Front serrations, and a picatinny rail

Up top, we have what I consider out-of-the-box perfection. H&K uses a dovetailed front and rear sight, which in my experience is the most sturdy option. The XS tritium sights are fantastic night or day, with the bright neon green ring around the front vial. The rear is cut with a reverse slope, ensuring one-handed racking off the sight will be reliable.

Rear cocking supports
cocking supports, from the rear

The optics cut, while a long time coming, is exactly what we wanted to see. It is deep, and most importantly robust. H&K uses screws here with some girth, which in my experience means they don’t sheer off. Looking at you, polymer “industry leader by volume”. The gun comes with no mounting plates, but they are readily available from H&K for your optic of choice. Not enclosing every plate cuts down on consumer costs, and $39.95 isn’t a terrible add-on price.

Polygonal rifling

One of the odder selling points of the VP9 is the cocking supports in the rear. It features front and rear cocking serrations, which by now we expect. The cocking supports are different. They look like small wings protruding on the sides of the slide, just below the rear sight. This sounded like a gimmick, but I find myself now a fan. Not only are they not obtrusive, but they do make racking the slide easier, especially if you are a thumb and forefinger guy. They are removable if you wish, but trust me. Try the VP9 with them for a day, and you will be sold.

well placed slide release

Overall, the VP9 is an absolute joy to shoot. Its superior ergonomics do translate directly to the range, as I noticed my first day blasting with it. The trigger is not only fantastic, but it really helps exploit the famous H&K accuracy. I’m not a huge fan of accuracy testing in pistols, but you can tell right away this one is special. If you have been thinking about upgrading your combat Tupperware, now is the time. For my money, the VP9 is like nothing else.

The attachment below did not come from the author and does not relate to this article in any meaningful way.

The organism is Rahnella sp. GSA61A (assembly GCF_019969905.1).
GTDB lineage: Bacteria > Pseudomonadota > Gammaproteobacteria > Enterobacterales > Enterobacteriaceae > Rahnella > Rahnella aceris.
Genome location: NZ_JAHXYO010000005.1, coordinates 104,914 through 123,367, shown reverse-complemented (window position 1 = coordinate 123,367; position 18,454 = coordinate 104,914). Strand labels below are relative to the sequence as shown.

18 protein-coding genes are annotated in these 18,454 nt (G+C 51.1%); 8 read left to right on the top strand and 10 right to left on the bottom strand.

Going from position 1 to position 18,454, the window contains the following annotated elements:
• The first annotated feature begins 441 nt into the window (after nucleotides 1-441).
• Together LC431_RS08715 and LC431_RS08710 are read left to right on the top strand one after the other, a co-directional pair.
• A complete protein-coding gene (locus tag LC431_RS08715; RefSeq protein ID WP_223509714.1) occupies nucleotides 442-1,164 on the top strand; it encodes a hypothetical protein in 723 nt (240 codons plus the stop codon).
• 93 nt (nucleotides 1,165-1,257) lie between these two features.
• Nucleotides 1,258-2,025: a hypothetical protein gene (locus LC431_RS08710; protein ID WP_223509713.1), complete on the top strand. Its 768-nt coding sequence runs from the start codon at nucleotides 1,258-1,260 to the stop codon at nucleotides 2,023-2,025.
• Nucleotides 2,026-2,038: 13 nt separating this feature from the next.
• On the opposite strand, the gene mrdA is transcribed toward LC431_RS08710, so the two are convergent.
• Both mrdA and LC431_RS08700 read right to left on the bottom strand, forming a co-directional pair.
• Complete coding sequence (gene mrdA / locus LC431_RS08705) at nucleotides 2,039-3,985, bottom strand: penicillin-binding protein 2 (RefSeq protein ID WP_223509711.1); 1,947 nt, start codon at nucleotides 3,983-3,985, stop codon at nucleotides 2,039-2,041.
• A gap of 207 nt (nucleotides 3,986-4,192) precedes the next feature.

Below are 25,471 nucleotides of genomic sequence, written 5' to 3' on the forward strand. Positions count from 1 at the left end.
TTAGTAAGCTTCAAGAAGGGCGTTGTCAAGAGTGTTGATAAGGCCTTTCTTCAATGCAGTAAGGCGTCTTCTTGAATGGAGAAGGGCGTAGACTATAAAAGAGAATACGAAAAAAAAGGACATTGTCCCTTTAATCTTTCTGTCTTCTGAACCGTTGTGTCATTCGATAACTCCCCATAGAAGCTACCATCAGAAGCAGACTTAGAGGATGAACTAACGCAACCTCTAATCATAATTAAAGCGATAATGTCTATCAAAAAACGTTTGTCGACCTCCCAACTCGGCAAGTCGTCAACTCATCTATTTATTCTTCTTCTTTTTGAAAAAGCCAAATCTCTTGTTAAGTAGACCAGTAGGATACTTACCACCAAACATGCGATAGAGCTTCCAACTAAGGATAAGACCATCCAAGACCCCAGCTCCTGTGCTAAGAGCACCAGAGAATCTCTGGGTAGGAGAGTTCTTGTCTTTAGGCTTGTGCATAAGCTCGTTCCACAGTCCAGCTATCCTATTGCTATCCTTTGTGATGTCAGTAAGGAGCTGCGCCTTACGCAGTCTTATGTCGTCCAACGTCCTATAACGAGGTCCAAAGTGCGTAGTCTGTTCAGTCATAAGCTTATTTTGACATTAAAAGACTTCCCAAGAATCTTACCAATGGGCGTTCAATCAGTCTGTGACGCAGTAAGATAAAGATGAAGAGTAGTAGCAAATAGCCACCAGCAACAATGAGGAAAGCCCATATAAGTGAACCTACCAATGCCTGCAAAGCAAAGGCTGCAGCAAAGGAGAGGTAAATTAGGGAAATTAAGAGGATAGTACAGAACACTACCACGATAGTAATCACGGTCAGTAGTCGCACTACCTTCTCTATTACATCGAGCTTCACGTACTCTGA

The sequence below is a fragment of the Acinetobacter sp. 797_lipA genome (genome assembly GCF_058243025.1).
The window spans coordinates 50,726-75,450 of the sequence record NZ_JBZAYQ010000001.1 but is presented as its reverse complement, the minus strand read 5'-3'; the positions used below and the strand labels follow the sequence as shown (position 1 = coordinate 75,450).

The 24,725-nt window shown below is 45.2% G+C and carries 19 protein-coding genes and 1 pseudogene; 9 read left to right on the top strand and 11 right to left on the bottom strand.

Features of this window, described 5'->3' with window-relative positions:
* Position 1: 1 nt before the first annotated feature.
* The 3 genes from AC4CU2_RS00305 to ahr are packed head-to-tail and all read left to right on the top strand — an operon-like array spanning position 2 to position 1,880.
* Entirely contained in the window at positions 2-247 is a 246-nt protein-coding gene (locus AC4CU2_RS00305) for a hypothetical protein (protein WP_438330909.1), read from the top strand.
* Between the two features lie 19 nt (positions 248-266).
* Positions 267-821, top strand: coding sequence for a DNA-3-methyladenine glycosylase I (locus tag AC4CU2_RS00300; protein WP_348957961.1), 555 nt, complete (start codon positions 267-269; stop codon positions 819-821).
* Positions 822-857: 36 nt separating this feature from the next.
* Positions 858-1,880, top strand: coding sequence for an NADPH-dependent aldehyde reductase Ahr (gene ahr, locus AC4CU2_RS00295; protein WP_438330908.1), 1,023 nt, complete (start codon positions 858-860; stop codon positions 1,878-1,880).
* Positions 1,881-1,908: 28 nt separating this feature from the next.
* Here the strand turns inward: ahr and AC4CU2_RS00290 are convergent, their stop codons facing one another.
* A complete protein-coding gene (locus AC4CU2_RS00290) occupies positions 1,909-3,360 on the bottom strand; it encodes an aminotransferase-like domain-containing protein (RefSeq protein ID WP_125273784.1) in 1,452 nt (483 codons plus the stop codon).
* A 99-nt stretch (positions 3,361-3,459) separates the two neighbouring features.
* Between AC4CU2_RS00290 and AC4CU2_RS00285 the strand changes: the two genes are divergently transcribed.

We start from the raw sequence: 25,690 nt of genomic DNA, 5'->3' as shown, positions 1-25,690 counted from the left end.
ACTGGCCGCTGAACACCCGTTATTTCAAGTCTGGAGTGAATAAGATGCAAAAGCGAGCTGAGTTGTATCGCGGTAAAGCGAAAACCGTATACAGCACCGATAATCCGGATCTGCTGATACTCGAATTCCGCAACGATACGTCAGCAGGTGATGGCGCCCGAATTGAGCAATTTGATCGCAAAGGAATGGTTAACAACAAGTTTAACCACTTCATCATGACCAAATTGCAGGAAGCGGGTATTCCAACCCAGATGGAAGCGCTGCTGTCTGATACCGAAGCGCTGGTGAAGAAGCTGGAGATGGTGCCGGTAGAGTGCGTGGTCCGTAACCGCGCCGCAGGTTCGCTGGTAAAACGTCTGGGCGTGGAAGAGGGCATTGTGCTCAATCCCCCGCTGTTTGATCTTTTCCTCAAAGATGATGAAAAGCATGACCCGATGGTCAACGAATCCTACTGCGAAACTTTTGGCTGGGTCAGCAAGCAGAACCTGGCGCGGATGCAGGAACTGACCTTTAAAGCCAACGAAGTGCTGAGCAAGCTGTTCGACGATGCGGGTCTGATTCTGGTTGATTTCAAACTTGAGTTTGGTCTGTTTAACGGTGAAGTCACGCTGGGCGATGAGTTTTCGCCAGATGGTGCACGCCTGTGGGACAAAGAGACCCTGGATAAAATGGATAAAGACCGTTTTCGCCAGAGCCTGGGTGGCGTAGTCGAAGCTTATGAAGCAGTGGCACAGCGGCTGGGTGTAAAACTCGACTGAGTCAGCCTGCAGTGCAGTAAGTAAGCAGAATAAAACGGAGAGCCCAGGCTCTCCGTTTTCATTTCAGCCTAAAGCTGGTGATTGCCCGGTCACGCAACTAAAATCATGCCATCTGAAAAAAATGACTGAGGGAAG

ambi slide release
winning the author over, 20 rounds at a time

Solid ejection
Reloads where fast and easy

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About the author: Clay Martin is a former Marine and Green Beret, retiring out of 3rd Special Forces Group. He is a multi-decade and -service sniper, as well as 3-Gun competitor and Master ranked shooter in USPSA Production. In addition to writing about guns, he is the author of “Last Son of The War God,” a novel about shooting people that deserve it. You can also follow him on twitter, @offthe_res or his website, Off-The-Reservation.com

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  • Sweet Polygonal Purebread March 22, 2023, 7:48 pm

    Look closer. I don’t know what passes for polygonal these days, but lands and grooves are definitely absent.

  • William Davis March 20, 2023, 11:39 pm

    Clay– Get to writing some more books. Thanks for the gun reviews too.

  • John March 20, 2023, 5:19 pm

    Looks like lands and grooves rifling to me. Not polygonal.

  • BCS March 20, 2023, 12:33 pm

    I have the full size as well as the SK, been shooting them for years and both are outstanding. However, the paddle mag release, which is ambidextrous, is FAR superior to the button. If more people got to use the paddle, they would agree that more guns would and should have them.
    Good review, thanks Clay.

  • Mike March 20, 2023, 12:24 pm

    I own a VP9SK and it’s the most accurate pistol I own. I’m not surprised you love this gun.

  • Big Al 45 March 20, 2023, 10:03 am

    I prefer my VP 40 to my other ‘plastic’ guns.
    But then, I also prefer my HK 93 to my AR, so………..

    • Meeester March 20, 2023, 12:33 pm

      VP40 downloaded to 140 power factor* shoots decidedly softer than same gun in 9 running 132PF factory anmo; 115gr@1150fps.
      Not even close.

      *(40 powder coated 175gr@800)
      Same thing with P30L in 9 vs 40

  • Zac March 20, 2023, 9:23 am

    Thanks for confirming the bias of a long-time HK fanboy, and telling me and others like me what we’ve known for nearly a decade. Glad to have you on the wagon!